According to this Wikipedia article, the Union Pacific Big Boy locomotive, with tender car, was about 175 pounds per horsepower. Supposing that's not too far off, and supposing you only needed 10 horsepower to push this thing, you would need to carry about 1 ton of engine. You would need to factor in something about impeller blades, fuel, and water as well. So, using the numbers from Slarty's answer, you would need something like 130,000 cubic feet of balloon just to carry the engine. That's a 62 foot diamer balloon just for the engine, no cargo or passengers.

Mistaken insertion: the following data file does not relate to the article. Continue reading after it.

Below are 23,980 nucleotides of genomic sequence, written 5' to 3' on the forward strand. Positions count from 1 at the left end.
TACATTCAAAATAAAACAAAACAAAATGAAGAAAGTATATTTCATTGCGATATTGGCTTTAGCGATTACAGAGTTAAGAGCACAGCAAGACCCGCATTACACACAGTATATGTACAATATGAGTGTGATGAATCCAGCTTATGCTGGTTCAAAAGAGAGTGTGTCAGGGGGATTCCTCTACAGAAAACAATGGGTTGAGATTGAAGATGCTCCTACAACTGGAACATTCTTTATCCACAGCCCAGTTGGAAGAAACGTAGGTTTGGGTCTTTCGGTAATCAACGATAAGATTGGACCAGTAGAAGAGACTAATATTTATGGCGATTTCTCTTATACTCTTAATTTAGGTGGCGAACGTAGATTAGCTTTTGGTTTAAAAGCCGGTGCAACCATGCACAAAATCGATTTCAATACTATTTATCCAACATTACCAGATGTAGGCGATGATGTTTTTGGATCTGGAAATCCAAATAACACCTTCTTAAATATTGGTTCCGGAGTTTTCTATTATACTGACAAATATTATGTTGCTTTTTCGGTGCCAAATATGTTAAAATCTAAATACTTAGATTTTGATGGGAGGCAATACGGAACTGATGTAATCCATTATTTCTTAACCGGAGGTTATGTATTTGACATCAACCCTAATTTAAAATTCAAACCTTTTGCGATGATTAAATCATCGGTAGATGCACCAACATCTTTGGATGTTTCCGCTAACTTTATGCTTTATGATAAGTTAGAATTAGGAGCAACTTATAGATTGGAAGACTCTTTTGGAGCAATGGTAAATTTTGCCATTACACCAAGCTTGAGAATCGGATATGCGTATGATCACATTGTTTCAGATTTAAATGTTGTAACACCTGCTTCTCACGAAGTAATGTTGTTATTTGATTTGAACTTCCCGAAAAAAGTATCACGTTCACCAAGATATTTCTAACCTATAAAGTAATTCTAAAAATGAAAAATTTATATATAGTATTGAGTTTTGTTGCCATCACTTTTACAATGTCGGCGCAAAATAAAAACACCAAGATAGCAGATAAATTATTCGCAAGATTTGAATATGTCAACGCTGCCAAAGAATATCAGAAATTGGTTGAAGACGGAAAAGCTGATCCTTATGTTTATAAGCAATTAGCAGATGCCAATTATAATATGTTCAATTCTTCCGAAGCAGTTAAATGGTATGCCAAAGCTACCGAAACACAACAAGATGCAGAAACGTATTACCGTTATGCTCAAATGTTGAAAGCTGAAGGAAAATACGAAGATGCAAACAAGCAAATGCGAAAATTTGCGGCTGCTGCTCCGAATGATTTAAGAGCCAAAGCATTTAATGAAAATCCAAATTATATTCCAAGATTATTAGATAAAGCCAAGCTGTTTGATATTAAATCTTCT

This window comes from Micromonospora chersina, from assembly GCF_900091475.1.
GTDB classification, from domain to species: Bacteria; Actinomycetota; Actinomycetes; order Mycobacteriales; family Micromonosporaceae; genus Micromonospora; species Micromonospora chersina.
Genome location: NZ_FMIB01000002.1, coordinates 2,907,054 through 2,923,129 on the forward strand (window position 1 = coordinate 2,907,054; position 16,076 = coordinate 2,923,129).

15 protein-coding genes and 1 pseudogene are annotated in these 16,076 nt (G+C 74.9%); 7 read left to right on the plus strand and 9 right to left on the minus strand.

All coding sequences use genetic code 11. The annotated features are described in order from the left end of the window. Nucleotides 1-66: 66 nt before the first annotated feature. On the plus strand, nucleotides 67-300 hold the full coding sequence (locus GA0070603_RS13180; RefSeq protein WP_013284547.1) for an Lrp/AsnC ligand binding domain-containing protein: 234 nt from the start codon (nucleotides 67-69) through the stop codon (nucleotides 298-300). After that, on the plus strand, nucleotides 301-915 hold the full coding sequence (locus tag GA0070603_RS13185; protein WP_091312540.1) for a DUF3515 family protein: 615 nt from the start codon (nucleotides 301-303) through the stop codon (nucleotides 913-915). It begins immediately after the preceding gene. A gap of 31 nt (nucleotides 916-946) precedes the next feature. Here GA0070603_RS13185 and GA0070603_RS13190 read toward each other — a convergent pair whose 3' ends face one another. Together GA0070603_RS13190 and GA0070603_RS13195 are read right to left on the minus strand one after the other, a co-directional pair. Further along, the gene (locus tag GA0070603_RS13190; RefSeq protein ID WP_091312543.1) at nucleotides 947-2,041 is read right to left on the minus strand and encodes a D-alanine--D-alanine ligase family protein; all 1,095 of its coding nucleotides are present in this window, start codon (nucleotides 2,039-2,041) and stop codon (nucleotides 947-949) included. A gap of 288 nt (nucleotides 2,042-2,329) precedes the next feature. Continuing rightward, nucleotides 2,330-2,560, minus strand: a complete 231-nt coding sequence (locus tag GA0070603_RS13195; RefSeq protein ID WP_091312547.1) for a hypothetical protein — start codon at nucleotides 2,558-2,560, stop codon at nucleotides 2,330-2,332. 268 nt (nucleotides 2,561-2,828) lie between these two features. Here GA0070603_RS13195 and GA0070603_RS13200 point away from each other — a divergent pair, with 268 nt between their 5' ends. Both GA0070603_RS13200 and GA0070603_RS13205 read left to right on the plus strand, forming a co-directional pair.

According to this web site relating to the Chester County Balloon Festival, hot air balloons range from 19,000 to 200,000 cubic feet. You would have about 1000 pounds left over with the very largest. So you would need something in the range of 70 foot diameter by 100 feet tall.
Steering a balloon is a challenge because the structure is just a big bag. You would need to put in some allowance for some kind of structure to the balloon. Supposing you changed over to some sort of dirigible. According to this web site on dirigibles, the weight of the dirigible is something in the range of 40 percent of the weight it can lift, using Helium. (Very rough figure.) So with hot air it will be less. So you would probably have to double the volume again to put in some kind of structure. But you could likely make quite good speeds with such a rig.
On the other hand, I have never heard of anybody operating a "hot air dirigible." So maybe there's some technical issue with such a thing that I have not thought of.